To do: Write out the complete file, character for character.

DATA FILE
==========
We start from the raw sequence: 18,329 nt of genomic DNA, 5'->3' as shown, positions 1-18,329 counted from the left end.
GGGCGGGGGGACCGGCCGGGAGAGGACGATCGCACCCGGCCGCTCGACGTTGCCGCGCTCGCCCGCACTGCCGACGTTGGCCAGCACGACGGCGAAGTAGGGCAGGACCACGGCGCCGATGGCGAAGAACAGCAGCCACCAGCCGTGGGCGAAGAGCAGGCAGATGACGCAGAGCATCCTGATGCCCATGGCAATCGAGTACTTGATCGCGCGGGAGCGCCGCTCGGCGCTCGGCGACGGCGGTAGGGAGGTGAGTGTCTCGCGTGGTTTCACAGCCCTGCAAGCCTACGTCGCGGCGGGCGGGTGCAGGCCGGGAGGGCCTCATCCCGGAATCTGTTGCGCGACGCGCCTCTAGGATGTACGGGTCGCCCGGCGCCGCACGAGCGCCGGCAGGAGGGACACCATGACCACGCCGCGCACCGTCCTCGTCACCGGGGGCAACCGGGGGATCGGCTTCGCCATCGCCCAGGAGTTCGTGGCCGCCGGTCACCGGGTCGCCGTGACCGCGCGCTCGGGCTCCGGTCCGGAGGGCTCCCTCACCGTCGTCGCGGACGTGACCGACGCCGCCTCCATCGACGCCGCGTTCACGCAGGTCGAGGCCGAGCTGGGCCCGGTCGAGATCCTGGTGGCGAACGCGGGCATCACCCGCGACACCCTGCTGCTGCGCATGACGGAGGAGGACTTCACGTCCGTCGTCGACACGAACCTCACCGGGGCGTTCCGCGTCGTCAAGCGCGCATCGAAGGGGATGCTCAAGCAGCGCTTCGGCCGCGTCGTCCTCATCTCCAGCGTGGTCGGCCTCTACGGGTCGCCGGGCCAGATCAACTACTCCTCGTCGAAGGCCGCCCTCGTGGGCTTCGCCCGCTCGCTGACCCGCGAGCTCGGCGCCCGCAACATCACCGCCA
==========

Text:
We start from the raw sequence: 18,329 nt of genomic DNA, 5'->3' as shown, positions 1-18,329 counted from the left end.
GGGCGGGGGGACCGGCCGGGAGAGGACGATCGCACCCGGCCGCTCGACGTTGCCGCGCTCGCCCGCACTGCCGACGTTGGCCAGCACGACGGCGAAGTAGGGCAGGACCACGGCGCCGATGGCGAAGAACAGCAGCCACCAGCCGTGGGCGAAGAGCAGGCAGATGACGCAGAGCATCCTGATGCCCATGGCAATCGAGTACTTGATCGCGCGGGAGCGCCGCTCGGCGCTCGGCGACGGCGGTAGGGAGGTGAGTGTCTCGCGTGGTTTCACAGCCCTGCAAGCCTACGTCGCGGCGGGCGGGTGCAGGCCGGGAGGGCCTCATCCCGGAATCTGTTGCGCGACGCGCCTCTAGGATGTACGGGTCGCCCGGCGCCGCACGAGCGCCGGCAGGAGGGACACCATGACCACGCCGCGCACCGTCCTCGTCACCGGGGGCAACCGGGGGATCGGCTTCGCCATCGCCCAGGAGTTCGTGGCCGCCGGTCACCGGGTCGCCGTGACCGCGCGCTCGGGCTCCGGTCCGGAGGGCTCCCTCACCGTCGTCGCGGACGTGACCGACGCCGCCTCCATCGACGCCGCGTTCACGCAGGTCGAGGCCGAGCTGGGCCCGGTCGAGATCCTGGTGGCGAACGCGGGCATCACCCGCGACACCCTGCTGCTGCGCATGACGGAGGAGGACTTCACGTCCGTCGTCGACACGAACCTCACCGGGGCGTTCCGCGTCGTCAAGCGCGCATCGAAGGGGATGCTCAAGCAGCGCTTCGGCCGCGTCGTCCTCATCTCCAGCGTGGTCGGCCTCTACGGGTCGCCGGGCCAGATCAACTACTCCTCGTCGAAGGCCGCCCTCGTGGGCTTCGCCCGCTCGCTGACCCGCGAGCTCGGCGCCCGCAACATCACCGCCA